Summit OHV proposal
Update: As of March 11th, 2019, two judges have rejected the Summit OHV proposal, and the Forest Service has appealed their decision. We are now waiting to find out if this case will move up to the 9th Circuit Court.
An OHV trail system in the heart of the Ochocos?! Check out the map below to see the span of this project.
As you can see from the map above, the Summit OHV proposal spans much of the Ochoco Mountains from east to west and would allow quads, motorbikes, side-by-sides and Jeeps.
The ecological and recreational impacts of the OHV proposal are significant. The noise pollution from OHV use disrupts many forms of wildlife, including the Rocky Mountain elk that inhabit this region. The additional roads and noise accompanied by the Summit OHV proposal would cross through summer range habitat for the Ochoco elk herds, causing dispersal of the animals up to 3/4 of a mile. This can cause significant impact and habitat fragmentation, forcing herds onto adjacent private land.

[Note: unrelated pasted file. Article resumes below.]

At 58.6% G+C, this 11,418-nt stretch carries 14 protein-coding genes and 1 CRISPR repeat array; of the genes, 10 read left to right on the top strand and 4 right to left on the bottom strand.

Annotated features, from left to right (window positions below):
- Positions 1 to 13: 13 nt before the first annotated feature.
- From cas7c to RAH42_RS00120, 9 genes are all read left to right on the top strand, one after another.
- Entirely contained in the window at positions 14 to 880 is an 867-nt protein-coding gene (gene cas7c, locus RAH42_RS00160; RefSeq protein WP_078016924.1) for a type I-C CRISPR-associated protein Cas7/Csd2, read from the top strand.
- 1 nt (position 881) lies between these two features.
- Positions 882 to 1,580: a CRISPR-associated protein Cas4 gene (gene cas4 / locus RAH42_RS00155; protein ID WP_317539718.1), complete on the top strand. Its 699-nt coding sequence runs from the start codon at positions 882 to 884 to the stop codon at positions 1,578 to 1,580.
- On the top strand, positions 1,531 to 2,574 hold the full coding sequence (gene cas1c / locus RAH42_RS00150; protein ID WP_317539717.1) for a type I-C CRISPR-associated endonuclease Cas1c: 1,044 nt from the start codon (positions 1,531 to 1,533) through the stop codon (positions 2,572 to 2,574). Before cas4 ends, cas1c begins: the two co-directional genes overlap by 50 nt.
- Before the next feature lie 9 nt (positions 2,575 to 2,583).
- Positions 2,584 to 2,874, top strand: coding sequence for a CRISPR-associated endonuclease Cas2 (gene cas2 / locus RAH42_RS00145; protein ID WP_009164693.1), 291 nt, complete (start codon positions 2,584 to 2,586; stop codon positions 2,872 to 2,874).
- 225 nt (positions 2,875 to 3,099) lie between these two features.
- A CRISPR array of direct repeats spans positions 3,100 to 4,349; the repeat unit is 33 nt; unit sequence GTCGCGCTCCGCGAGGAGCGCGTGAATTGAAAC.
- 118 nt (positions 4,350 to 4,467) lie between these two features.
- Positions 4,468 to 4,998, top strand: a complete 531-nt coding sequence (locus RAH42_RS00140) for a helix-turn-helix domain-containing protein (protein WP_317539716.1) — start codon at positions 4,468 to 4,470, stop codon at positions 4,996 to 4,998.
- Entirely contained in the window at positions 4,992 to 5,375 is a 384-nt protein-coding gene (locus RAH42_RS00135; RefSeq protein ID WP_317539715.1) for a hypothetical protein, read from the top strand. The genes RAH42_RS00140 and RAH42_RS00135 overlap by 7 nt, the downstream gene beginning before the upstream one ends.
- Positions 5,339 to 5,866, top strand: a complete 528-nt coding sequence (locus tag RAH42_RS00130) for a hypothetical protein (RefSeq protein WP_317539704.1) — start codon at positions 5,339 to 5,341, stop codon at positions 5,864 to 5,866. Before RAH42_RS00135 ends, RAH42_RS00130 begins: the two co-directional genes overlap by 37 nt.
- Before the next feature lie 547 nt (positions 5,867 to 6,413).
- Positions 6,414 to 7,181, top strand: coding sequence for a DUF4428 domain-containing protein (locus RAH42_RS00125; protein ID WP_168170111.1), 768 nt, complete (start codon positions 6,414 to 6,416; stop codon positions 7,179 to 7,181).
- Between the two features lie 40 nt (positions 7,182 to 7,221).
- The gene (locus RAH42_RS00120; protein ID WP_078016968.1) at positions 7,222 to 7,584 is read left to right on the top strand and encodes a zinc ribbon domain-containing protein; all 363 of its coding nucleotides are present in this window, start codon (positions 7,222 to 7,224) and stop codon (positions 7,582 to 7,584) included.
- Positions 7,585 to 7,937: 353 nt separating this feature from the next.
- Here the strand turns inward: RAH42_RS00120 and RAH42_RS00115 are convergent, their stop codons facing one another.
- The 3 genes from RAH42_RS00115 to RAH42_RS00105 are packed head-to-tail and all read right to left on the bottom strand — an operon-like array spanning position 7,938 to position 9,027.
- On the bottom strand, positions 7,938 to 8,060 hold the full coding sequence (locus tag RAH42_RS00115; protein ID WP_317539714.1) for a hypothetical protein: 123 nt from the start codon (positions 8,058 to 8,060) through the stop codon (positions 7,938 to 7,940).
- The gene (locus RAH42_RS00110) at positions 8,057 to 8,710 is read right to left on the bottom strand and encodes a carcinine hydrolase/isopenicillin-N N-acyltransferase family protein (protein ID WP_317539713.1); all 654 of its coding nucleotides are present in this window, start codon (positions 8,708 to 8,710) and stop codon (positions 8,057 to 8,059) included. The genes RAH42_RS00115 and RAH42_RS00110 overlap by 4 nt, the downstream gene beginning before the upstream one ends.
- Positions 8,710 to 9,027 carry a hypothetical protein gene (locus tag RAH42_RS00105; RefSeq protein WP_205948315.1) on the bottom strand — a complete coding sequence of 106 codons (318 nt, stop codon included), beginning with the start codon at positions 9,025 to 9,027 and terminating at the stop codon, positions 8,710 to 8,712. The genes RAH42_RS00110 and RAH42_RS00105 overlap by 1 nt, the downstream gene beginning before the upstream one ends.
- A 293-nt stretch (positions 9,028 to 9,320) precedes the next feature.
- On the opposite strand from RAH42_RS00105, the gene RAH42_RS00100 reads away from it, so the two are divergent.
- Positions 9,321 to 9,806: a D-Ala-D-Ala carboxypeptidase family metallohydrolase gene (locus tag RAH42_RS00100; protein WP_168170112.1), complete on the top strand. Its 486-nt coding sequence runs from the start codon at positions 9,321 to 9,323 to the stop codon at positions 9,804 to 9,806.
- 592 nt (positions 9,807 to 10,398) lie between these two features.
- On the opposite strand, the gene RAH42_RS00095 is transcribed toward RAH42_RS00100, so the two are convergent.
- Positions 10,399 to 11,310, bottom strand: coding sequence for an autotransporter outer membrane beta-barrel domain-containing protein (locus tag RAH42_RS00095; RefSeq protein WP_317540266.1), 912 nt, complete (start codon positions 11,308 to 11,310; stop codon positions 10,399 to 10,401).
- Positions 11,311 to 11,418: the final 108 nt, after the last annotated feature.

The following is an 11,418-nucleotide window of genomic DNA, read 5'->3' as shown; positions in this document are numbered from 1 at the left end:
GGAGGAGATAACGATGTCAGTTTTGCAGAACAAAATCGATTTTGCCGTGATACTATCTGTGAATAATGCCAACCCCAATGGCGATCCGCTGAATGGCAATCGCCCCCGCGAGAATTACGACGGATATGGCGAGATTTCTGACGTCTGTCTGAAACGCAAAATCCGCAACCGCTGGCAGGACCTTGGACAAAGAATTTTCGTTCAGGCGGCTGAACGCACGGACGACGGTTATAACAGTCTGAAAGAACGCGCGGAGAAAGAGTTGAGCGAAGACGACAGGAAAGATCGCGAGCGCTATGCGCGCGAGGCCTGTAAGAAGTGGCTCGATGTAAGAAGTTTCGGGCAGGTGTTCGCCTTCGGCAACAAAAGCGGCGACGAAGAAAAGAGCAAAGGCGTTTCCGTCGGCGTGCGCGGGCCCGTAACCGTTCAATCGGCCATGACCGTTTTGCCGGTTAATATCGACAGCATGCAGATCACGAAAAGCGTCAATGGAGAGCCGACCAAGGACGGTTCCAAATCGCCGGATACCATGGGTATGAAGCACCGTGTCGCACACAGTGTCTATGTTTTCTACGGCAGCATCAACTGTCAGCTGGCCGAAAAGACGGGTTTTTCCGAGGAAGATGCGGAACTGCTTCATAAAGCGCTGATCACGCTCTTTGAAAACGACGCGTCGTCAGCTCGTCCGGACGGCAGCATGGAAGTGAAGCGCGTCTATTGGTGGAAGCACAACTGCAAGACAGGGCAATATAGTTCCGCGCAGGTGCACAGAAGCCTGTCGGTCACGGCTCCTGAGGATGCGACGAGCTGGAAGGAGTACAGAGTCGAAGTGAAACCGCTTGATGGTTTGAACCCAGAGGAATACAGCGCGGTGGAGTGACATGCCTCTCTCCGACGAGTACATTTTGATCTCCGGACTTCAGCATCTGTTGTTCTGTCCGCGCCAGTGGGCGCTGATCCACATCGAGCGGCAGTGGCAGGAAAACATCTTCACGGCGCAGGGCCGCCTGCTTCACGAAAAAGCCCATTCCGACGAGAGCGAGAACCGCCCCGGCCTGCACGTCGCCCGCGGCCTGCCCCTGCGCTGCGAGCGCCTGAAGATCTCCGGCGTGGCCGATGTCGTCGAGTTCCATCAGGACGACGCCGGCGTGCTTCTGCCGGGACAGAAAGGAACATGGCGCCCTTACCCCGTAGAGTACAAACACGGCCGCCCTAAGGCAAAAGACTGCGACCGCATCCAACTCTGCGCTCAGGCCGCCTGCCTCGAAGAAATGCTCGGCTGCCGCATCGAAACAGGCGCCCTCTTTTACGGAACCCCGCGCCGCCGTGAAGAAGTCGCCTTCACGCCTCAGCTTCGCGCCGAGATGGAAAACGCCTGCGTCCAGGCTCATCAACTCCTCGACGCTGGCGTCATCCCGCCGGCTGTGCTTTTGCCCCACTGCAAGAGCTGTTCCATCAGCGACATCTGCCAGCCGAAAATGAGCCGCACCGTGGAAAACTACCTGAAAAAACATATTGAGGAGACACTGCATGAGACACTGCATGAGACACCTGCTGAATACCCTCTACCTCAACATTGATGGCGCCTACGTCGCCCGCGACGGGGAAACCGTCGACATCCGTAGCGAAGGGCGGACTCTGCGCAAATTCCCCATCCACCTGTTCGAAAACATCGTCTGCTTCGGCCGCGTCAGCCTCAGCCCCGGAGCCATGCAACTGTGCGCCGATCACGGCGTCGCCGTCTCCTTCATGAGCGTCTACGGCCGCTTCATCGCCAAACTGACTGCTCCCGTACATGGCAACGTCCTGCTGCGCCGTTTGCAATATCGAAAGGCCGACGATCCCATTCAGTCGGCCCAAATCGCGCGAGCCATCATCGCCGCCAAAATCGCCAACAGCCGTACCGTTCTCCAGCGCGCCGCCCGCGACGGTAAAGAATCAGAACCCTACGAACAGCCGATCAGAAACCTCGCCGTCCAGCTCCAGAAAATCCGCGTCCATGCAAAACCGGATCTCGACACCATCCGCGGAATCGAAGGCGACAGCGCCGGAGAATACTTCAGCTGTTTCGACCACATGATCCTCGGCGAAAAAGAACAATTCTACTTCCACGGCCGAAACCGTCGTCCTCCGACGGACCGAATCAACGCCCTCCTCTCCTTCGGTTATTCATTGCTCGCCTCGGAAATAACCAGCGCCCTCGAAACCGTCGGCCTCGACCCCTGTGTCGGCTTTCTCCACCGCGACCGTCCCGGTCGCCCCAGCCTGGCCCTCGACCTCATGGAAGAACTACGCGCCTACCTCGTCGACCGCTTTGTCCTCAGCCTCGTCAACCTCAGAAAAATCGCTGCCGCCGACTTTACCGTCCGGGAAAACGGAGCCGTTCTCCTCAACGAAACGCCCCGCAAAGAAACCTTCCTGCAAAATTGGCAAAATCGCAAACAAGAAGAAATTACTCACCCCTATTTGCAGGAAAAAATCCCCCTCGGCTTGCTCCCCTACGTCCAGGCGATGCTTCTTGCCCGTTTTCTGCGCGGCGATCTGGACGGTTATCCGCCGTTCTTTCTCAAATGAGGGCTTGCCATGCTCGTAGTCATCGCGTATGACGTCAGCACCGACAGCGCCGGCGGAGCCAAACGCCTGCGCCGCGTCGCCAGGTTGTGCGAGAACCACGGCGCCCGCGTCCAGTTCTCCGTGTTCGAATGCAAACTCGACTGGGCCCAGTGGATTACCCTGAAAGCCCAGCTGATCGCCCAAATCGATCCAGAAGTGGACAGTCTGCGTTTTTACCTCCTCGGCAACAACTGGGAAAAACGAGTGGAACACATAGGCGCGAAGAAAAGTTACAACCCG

Soil compaction and stream degradation are other ill affects of OHV use, and as this proposal crosses through several important tributaries of the North Fork of the Crooked River, it would adversely affect native fish habitat and riparian health. With an already fragmented and struggling population of rare redband trout, this proposal would cause further damage to remaining habitat in the Crooked River Watershed.
From a recreational perspective, OHV use displaces other user groups in the area, such as horseback riders, hikers, and mountain bikers. The OHV project does not meet purpose or need for the Ochoco National Forest, as there are approximately 1,000 miles of existing OHV trails in Central Oregon alone.
Please take action here to stop the Summit OHV proposal. Email the Forest Service and ask them to reject plans for a new Off-Highway Vehicle through the most sensative parts of the Ochoco National Forest.